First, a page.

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February 6, 2020updated 13 Jul 2022 10:37am

Human Error Not Cybersecurity is Leading GDPR Data Breach Trend

Important that controllers understand...

By CBR Staff Writer

Human error is the main data breach trend under the new GDPR regime not cybersecurity incidents according the Irish Data Protection Commission (DPC).

The DPC has detailed the data breach trends it has observed during the first year of GDPR and unauthorised disclosure tops the list accounting for 83 percent of all reported breaches.

One controller reported a total of 7 incidents to the DPC where email accounts of staff members had been potentially compromised. A significant amount of personal data was involved, with various levels of risk presented to affected data subjects. These breaches, particularly their continued reoccurrence, were the result of the controller’s failure to have the appropriate technical and organisational measures in place to ensure the security of personal data stored within their IT environment

During the first year of GDPR, beginning on the 25 of May 2018, the Irish Data Protection Commission received 5,818 data breach notifications. The DPC notes that approximately 4 percent of all reported breaches were deemed to have not meet the definition of a ‘personal data breach’ when GDPR is applied.

Requirement of Notification

The DPC also notes that in GDPR’s first year 13 percent of the reported breaches ‘failed to satisfy the requirement of notification’, meaning that organisations reporting the loss of company and or customer data failed to do so in the 72 hours stipulated by GDPR.

Data breaches appear to be happening in all industries as the DPC’s Breach Assessment Unit has “Undertaken an analysis of breach notifications received from areas within the public and private sector, including those notified by: the financial sector; the insurance sector; the telecommunications industry; the healthcare industry; and law enforcement.”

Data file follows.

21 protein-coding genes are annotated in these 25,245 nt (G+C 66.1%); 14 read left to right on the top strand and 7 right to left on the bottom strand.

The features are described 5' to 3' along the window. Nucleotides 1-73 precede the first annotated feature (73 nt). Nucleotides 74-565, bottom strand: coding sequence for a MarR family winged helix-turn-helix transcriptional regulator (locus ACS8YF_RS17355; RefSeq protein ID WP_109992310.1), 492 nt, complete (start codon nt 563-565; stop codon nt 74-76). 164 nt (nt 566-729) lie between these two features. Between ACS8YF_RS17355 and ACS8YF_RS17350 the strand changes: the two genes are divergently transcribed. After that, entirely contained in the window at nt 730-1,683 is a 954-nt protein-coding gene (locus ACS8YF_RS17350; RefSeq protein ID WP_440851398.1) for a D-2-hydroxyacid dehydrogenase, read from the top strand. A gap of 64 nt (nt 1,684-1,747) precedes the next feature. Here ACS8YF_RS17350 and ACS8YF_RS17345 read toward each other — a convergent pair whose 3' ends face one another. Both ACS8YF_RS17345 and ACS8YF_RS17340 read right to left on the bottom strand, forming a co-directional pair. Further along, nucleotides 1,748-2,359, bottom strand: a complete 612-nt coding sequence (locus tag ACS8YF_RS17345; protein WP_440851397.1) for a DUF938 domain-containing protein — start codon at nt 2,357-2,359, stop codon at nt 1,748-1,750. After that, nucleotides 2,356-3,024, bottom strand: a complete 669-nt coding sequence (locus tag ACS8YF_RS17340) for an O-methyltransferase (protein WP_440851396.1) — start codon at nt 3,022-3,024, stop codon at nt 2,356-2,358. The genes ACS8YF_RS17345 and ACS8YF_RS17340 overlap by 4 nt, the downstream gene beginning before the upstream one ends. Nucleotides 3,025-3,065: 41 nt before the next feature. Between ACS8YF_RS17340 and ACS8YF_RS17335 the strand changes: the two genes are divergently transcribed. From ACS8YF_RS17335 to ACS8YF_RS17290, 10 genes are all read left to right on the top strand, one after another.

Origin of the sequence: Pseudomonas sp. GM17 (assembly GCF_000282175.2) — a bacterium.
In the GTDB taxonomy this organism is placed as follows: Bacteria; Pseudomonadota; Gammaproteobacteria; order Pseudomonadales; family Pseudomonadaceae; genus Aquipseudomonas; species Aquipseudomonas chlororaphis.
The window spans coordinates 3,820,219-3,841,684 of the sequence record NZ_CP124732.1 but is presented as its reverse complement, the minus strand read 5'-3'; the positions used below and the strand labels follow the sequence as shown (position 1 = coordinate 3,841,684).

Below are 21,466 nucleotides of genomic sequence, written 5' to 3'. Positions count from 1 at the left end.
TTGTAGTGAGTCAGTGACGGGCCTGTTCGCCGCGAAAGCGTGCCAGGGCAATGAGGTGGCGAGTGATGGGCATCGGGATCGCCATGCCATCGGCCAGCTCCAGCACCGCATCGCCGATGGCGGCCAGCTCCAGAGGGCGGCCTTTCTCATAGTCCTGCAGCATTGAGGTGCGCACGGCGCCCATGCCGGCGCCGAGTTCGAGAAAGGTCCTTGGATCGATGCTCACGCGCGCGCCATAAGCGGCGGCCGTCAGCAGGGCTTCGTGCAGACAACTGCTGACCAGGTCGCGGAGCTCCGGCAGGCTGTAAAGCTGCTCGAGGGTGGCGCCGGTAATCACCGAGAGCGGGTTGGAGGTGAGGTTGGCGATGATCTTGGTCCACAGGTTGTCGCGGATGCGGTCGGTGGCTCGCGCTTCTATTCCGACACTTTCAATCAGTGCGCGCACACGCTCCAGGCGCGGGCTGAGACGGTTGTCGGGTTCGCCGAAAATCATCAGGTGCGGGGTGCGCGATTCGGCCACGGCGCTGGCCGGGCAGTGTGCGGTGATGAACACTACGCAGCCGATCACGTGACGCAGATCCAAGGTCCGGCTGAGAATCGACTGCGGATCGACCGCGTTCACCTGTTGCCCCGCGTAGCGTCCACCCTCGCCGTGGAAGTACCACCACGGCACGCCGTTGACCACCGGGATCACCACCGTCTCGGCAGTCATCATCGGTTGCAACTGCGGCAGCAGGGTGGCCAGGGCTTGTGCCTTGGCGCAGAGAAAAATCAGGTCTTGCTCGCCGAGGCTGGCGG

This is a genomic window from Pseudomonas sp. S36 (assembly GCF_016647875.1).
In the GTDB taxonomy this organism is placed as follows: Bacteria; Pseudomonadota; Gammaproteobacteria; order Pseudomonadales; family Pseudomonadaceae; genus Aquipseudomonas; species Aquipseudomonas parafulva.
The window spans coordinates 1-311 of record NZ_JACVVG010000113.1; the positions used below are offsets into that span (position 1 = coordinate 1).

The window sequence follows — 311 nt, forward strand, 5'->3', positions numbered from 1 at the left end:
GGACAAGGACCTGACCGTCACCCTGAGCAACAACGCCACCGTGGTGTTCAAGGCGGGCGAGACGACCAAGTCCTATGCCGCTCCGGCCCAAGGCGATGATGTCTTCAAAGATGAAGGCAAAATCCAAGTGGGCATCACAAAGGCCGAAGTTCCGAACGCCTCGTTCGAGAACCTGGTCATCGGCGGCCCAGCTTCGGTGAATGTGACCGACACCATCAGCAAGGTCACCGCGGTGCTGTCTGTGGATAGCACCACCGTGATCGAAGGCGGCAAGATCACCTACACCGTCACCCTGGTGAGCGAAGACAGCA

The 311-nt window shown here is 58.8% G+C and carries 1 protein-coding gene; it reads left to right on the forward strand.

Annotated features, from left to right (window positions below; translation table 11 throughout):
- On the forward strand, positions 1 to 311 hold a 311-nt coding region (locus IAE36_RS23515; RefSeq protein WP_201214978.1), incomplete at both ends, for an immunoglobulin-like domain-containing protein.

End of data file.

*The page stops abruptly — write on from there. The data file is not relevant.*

Out of all the data breaches reported to the DPC, 83 percent were classified as an unauthorised disclosure. This occurs when an organisations or employee sends sensitive or personal data to the wrong recipient via an SMS message or email.

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This category may be so high as the DPC is also including within this bracket all of the erroneous disclosures that happen through customer online portals and by processing errors.  Sending a physical letter containing sensitive data to the wrong person is also classified as an unauthorised disclosure.

Data Breach Trend

An attack by a threat actor causing a cybersecurity incident is responsible for just 7 percent of reported breaches to the Irish data authorities.

Surprisingly stolen or lost devices only account for 2 percent of breaches, whilst lost or stolen documents and papers make up 5 percent.

The Irish Data Protection Commission is warning data handlers and controllers that they have clear obligations under GDPR to report data breaches accurately and within a set time frame.

“It is important that controllers understand that once they have been made aware of a personal data breach, a timetable is set in motion,” the commission warns.

See Also: Highly Automated Phishing Campaign “Spreading Indiscriminately” Across the UK

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